Exploring the dilemmas of disclosure in 'coming out' in family, couple relationships and in therapy - a TAP Talk by Dr Damian McCann
On 20 January, TAP Council member Andrew Wilcox welcomed fellow members and guests to the first talk of the New Year with the exciting news that tickets for the TAP Conference on 18 March at Taunton Racecourse were selling fast. Outlining the excellent speakers that are attending and the sumptuous lunch that will be provided, Andrew shared with the audience TAP’s Council’s belief that the conference was on track to be an outstanding occasion.
The evening’s presentation was given by Dr Damian McCann and was entitled `Exploring the dilemmas of disclosure in 'coming out' in family, couple relationships and in therapy` Damian is a Psychoanalytic Psychotherapist working as Head of Clinical Services at the Tavistock Centre, London and works with gay, lesbian, bisexual and transsexual clients. The audience heard how there is a clear distinction between `coming out` and `being out` but both positions can still carry social stigma which in turn can attract discrimination even from one’s own family.
With the aid of slides, Dr McCann explained that often an individual may have suffered so much anxiety, guilt and shame that they reach a breaking point where they no longer want to hide an essential part of themselves. `Coming out` is said to an evolutionary process and not a single goal oriented event and is considered a psychologically healthy state for individuals as well as an important developmental task for the well-being of the individual’s future relationships and the identity of the self.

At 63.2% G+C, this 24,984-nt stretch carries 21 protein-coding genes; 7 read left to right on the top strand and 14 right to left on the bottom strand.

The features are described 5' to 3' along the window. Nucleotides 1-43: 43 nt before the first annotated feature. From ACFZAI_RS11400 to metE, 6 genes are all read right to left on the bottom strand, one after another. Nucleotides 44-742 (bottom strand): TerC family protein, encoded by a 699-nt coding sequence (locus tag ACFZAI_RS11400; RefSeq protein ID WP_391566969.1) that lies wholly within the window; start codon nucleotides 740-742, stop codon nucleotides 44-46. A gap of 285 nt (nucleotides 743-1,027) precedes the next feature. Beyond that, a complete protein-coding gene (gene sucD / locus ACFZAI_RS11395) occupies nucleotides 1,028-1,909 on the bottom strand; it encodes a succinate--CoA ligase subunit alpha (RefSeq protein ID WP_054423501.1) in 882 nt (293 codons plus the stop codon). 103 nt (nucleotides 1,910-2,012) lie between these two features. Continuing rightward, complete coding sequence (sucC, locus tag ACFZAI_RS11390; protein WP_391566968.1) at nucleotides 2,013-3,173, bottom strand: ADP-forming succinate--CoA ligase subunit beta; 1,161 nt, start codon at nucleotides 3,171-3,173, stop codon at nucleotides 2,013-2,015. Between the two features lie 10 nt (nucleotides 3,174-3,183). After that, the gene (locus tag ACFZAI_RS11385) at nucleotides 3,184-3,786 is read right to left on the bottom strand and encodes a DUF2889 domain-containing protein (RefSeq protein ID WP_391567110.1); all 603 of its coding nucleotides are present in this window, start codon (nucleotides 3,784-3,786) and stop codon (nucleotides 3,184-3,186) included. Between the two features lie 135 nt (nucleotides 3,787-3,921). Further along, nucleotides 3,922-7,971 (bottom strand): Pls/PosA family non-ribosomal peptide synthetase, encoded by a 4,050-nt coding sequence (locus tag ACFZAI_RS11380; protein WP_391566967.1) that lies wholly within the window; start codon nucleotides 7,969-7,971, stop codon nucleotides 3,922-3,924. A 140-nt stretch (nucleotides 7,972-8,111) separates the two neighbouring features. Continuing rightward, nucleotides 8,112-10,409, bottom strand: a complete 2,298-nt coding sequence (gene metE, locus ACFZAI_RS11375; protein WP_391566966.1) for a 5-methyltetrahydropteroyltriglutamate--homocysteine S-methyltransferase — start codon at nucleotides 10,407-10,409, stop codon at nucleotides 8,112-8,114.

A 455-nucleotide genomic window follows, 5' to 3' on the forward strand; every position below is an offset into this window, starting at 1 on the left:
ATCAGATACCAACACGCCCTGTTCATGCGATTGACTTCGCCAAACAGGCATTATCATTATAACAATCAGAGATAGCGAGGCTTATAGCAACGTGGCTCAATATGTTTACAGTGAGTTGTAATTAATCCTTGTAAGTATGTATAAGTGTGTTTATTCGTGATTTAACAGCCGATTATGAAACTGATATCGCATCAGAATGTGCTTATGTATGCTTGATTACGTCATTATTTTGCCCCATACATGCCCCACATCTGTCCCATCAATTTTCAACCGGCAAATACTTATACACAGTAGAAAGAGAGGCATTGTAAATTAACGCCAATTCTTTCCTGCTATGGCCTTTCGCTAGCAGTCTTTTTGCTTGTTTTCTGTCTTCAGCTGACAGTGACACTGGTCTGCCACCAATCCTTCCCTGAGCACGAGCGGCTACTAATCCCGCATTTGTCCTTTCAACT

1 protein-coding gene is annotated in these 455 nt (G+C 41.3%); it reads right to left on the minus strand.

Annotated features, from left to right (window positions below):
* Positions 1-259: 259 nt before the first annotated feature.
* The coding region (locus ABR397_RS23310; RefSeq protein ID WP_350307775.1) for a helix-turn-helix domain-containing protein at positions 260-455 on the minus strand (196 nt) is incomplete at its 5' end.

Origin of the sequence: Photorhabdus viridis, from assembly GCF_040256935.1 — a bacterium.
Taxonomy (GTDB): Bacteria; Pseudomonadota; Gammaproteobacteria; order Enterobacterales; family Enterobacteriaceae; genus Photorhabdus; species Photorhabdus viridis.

Damian’s presentation moved into ethical dilemmas, which gave the audience the chance to think hard about what they would do in these situations and how they might be taken to supervision. This interesting and highly informative evening was rounded off by TAP’s council members serving hot beverages and biscuits.
The next TAP talk will take place on 17 February when Farhad Dalal presents `The relational and the analytic: an inquiry into Practice`. This talk will examine the two paradigms of ‘analytical’ and ‘relational’ and raise questions of `kind` and `degree`. All are very welcome.
David Trott, TAP Council Member
A Sexual Taboo: working with Sexually Harmful (Perpetrator) behaviour in people who have experienced Sexual Abuse -A TAP Talk by Angela McCormack
On 20th February TAP welcomed Angela McCormack to talk on A Sexual Taboo: working with Sexually Harmful (Perpetrator) behaviour in people who have experienced Sexual Abuse. This difficult topic explored what can happen when a personal experience leads to repetition in some form towards others. Throughout the talk Angela asked us to have a moment of reflection, to pay attention to our bodies and feelings. This is essential when working with this client group who often use disassociation to survive their own experiences.
Angela covered understanding ‘Sexually Harmful Behaviour’, various theoretical frameworks and working with this client group using case studies. Different definitions are available and age appropriate. We must always consider the following: consent including age and level of understanding, equality, power, authority/control, coercion/co-operation, compliance, and criminal offence.
Statistics provided by the NSPCC and Radford et al. dispelled some of the myths in the media. 66% of children who experience sexually harmful behaviour experience at the hands of other children. 80% of 11-17 year olds have not told anyone about their experiences from a peer. Over 86% of children who display sexually harmful behaviour and receive treatment are unlikely to go onto to sexually offend in adult life.